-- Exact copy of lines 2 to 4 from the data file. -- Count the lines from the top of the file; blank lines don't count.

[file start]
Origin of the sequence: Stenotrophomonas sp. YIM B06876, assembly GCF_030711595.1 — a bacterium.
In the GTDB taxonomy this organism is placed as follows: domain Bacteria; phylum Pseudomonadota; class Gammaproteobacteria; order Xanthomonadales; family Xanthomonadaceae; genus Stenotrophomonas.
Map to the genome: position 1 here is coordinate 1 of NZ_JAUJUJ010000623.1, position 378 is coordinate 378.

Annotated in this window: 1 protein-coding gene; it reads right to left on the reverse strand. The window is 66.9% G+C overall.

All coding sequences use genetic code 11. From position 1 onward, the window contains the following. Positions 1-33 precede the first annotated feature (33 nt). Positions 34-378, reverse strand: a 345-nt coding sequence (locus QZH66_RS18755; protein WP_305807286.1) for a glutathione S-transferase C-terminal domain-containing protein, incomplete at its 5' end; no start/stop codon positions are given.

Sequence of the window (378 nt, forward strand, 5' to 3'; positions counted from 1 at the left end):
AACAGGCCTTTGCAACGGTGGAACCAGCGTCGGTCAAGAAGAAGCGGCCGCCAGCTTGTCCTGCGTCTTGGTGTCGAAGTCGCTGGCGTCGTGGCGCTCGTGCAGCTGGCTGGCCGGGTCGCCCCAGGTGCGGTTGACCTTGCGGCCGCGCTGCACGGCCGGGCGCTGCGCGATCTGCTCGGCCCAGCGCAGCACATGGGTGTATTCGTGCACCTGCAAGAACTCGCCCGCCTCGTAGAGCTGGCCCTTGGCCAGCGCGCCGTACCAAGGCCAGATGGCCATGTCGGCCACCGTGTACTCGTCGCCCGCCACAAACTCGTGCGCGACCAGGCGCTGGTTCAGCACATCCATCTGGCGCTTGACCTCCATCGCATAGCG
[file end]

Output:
In the GTDB taxonomy this organism is placed as follows: domain Bacteria; phylum Pseudomonadota; class Gammaproteobacteria; order Xanthomonadales; family Xanthomonadaceae; genus Stenotrophomonas.
Map to the genome: position 1 here is coordinate 1 of NZ_JAUJUJ010000623.1, position 378 is coordinate 378.

Annotated in this window: 1 protein-coding gene; it reads right to left on the reverse strand. The window is 66.9% G+C overall.